I appreciate that it’s great to have a listing mechanism for physical bricks and mortar businesses but what about the ‘service’ industry. Those who don’t need to have a physical address because they go to the customer I’d say that Google’s goal of world domination would be severely dented by disaffecting so many people.
And what happened to shops within Malls being able to use the @ symbol.
Considering some of the Places Pages that we are in competition with who break all the rules anyway, is it really fair to start adding in another set of rules designed only to restrict the honest businesses?
Jo, I believe Google does not have a very clear strategy about the development of Google Places as a product. Furthermore, as you said they seem to be unable to fight spam, so the honest businesses suffer from that, which eventually leads to Google not showing the best possible results, which they claim to be their main overall goal as a search engine.
I don’t see the point in adding the name of a container store, because I don’t believe Google’s algorithm would read that correctly and it’s very possible that duplicates could start popping up. I don’t also see the point for someone to ask the owner of a location (assuming they have a Places listing) to add their data to the description or additional details, when the visibility of the first is close to 0, and the second is completely not showing up.
Hey Nyagoslav, thanks for the great analysis of Google’s carefully crafted non-guidelines.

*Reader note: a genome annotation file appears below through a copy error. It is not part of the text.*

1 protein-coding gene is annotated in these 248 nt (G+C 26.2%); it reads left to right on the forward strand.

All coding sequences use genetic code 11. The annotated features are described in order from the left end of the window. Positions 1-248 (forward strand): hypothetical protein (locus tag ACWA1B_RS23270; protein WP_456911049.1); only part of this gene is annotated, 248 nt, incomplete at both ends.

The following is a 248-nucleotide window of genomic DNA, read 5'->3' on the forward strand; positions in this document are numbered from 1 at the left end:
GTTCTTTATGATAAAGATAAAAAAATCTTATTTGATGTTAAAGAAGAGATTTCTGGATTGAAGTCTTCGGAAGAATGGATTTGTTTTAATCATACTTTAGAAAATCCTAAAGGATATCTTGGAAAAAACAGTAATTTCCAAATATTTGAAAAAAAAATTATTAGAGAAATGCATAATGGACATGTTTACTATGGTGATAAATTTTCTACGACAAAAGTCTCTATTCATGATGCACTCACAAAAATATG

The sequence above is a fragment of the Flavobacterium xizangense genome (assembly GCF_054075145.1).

I wonder how this “rule” squares with one’s ability to select the “Do not show address” option. I mean, fine, Google *is* saying that you can’t set up a Places page for a class/meeting/whatever at a LOCATION that you do not represent, but what if you’re not specifying the location itself? If you don’t specify the address, in essence all you’re saying is “Hey, there’s this meeting/class that takes place in such-and-such town…we don’t *own* this location, but we do exist and do want to gain a little exposure in the local community…so here’s our Places page, with the phone number of our coordinator.” Seems harmless enough. Might be worthy of a little experiment, in which you set up an “event” listing but DON’T specify the “location,” and see if the Places page gets pulled.
On a separate note, I completely agree that this is a solution for a problem that doesn’t exist–at least not in comparison to the *real* problems that run amok in Places.
Good idea, Phil. I will be really interested to read about the outcome from such an experiment. Another interesting thing would be how exactly Googlers would understand who the actual owner of a location is.
Meccha bakaa desu ne…
Hey Nyagoslav, thanks for the encouragement on the experiment. I’ll give it a try and let you know what happens (if anything).
Great point, by the way, about *how* Google will know whether one is an “authorized” representative of the event/class/business…I think I’ll make my listing as anonymous as possible and see what happens.